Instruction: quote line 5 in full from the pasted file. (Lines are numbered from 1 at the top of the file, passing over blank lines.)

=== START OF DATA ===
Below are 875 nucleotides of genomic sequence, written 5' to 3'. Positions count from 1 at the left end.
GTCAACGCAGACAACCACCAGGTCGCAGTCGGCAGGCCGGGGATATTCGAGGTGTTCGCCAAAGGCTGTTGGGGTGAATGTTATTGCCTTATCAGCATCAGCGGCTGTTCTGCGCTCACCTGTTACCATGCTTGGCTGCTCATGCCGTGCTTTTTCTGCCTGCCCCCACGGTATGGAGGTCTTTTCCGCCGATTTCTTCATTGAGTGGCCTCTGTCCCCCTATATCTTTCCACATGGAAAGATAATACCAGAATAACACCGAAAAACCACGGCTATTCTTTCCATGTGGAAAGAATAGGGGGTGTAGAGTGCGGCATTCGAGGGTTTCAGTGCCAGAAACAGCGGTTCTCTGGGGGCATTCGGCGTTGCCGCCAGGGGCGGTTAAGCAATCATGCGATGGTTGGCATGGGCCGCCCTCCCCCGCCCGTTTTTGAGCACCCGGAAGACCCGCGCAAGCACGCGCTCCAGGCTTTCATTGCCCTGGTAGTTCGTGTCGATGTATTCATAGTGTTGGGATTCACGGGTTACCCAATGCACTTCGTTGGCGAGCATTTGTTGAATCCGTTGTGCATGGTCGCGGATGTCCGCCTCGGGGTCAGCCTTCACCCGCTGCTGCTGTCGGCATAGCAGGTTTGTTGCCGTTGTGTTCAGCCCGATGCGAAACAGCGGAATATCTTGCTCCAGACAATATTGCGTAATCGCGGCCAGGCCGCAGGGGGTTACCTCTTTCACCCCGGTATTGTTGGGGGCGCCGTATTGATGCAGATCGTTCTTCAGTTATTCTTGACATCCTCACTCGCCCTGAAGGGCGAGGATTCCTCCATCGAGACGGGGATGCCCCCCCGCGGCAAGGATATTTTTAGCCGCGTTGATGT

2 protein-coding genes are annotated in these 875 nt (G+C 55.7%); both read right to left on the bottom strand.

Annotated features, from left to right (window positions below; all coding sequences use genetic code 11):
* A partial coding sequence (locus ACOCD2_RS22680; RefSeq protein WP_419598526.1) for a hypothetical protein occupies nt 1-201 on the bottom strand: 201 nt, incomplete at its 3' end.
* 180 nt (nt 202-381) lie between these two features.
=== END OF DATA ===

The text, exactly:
* A partial coding sequence (locus ACOCD2_RS22680; RefSeq protein WP_419598526.1) for a hypothetical protein occupies nt 1-201 on the bottom strand: 201 nt, incomplete at its 3' end.